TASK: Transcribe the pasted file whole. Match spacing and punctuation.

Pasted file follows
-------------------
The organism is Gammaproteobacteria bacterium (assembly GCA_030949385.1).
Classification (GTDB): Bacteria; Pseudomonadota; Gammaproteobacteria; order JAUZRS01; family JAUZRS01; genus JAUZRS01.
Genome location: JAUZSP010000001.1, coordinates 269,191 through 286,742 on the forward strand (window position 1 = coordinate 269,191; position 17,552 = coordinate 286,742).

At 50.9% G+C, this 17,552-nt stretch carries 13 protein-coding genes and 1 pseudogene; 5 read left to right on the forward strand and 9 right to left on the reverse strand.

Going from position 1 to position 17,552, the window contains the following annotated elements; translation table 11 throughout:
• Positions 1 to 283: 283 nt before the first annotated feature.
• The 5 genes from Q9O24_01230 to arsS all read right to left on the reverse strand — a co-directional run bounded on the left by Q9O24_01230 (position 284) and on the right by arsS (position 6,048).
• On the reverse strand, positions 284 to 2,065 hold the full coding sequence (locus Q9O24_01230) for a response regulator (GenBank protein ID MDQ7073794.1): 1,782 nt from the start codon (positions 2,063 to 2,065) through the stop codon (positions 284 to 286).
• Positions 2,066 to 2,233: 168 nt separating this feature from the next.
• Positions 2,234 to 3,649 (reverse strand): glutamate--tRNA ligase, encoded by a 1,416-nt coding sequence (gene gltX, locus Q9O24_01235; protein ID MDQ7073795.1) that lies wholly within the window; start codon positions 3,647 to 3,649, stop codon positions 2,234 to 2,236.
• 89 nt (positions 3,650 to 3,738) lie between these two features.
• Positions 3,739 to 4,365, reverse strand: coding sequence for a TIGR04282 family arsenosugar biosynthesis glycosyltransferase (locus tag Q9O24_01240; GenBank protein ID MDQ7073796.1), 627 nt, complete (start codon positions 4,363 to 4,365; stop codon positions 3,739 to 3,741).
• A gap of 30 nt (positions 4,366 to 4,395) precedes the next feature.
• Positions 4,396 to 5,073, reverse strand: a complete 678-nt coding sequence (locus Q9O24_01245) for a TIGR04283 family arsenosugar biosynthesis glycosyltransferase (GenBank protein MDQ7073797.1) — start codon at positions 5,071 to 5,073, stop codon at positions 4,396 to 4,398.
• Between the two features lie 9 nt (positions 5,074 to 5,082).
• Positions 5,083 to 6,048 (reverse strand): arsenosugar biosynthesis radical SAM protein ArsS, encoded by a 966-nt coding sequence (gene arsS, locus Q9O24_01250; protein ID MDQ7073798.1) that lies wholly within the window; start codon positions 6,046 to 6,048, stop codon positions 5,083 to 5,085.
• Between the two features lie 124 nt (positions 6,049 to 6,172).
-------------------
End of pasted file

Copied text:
The organism is Gammaproteobacteria bacterium (assembly GCA_030949385.1).
Classification (GTDB): Bacteria; Pseudomonadota; Gammaproteobacteria; order JAUZRS01; family JAUZRS01; genus JAUZRS01.
Genome location: JAUZSP010000001.1, coordinates 269,191 through 286,742 on the forward strand (window position 1 = coordinate 269,191; position 17,552 = coordinate 286,742).

At 50.9% G+C, this 17,552-nt stretch carries 13 protein-coding genes and 1 pseudogene; 5 read left to right on the forward strand and 9 right to left on the reverse strand.

Going from position 1 to position 17,552, the window contains the following annotated elements; translation table 11 throughout:
• Positions 1 to 283: 283 nt before the first annotated feature.
• The 5 genes from Q9O24_01230 to arsS all read right to left on the reverse strand — a co-directional run bounded on the left by Q9O24_01230 (position 284) and on the right by arsS (position 6,048).
• On the reverse strand, positions 284 to 2,065 hold the full coding sequence (locus Q9O24_01230) for a response regulator (GenBank protein ID MDQ7073794.1): 1,782 nt from the start codon (positions 2,063 to 2,065) through the stop codon (positions 284 to 286).
• Positions 2,066 to 2,233: 168 nt separating this feature from the next.
• Positions 2,234 to 3,649 (reverse strand): glutamate--tRNA ligase, encoded by a 1,416-nt coding sequence (gene gltX, locus Q9O24_01235; protein ID MDQ7073795.1) that lies wholly within the window; start codon positions 3,647 to 3,649, stop codon positions 2,234 to 2,236.
• 89 nt (positions 3,650 to 3,738) lie between these two features.
• Positions 3,739 to 4,365, reverse strand: coding sequence for a TIGR04282 family arsenosugar biosynthesis glycosyltransferase (locus tag Q9O24_01240; GenBank protein ID MDQ7073796.1), 627 nt, complete (start codon positions 4,363 to 4,365; stop codon positions 3,739 to 3,741).
• A gap of 30 nt (positions 4,366 to 4,395) precedes the next feature.
• Positions 4,396 to 5,073, reverse strand: a complete 678-nt coding sequence (locus Q9O24_01245) for a TIGR04283 family arsenosugar biosynthesis glycosyltransferase (GenBank protein MDQ7073797.1) — start codon at positions 5,071 to 5,073, stop codon at positions 4,396 to 4,398.
• Between the two features lie 9 nt (positions 5,074 to 5,082).
• Positions 5,083 to 6,048 (reverse strand): arsenosugar biosynthesis radical SAM protein ArsS, encoded by a 966-nt coding sequence (gene arsS, locus Q9O24_01250; protein ID MDQ7073798.1) that lies wholly within the window; start codon positions 6,046 to 6,048, stop codon positions 5,083 to 5,085.
• Between the two features lie 124 nt (positions 6,049 to 6,172).